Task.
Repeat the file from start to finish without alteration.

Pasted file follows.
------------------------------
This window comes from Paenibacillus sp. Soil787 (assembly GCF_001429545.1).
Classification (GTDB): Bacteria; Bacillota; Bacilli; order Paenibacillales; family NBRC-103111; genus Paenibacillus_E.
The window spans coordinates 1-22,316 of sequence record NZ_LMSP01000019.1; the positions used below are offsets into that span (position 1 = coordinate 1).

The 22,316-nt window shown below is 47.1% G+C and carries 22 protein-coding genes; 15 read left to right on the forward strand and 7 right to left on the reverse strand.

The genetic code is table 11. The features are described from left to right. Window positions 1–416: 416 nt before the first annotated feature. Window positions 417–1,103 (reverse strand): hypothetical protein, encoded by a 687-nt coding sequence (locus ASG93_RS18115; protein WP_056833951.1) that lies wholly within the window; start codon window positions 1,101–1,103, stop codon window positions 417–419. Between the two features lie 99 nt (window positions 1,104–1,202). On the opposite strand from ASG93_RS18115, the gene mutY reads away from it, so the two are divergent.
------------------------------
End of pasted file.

This window comes from Paenibacillus sp. Soil787 (assembly GCF_001429545.1).
Classification (GTDB): Bacteria; Bacillota; Bacilli; order Paenibacillales; family NBRC-103111; genus Paenibacillus_E.
The window spans coordinates 1-22,316 of sequence record NZ_LMSP01000019.1; the positions used below are offsets into that span (position 1 = coordinate 1).

The 22,316-nt window shown below is 47.1% G+C and carries 22 protein-coding genes; 15 read left to right on the forward strand and 7 right to left on the reverse strand.

The genetic code is table 11. The features are described from left to right. Window positions 1–416: 416 nt before the first annotated feature. Window positions 417–1,103 (reverse strand): hypothetical protein, encoded by a 687-nt coding sequence (locus ASG93_RS18115; protein WP_056833951.1) that lies wholly within the window; start codon window positions 1,101–1,103, stop codon window positions 417–419. Between the two features lie 99 nt (window positions 1,104–1,202). On the opposite strand from ASG93_RS18115, the gene mutY reads away from it, so the two are divergent.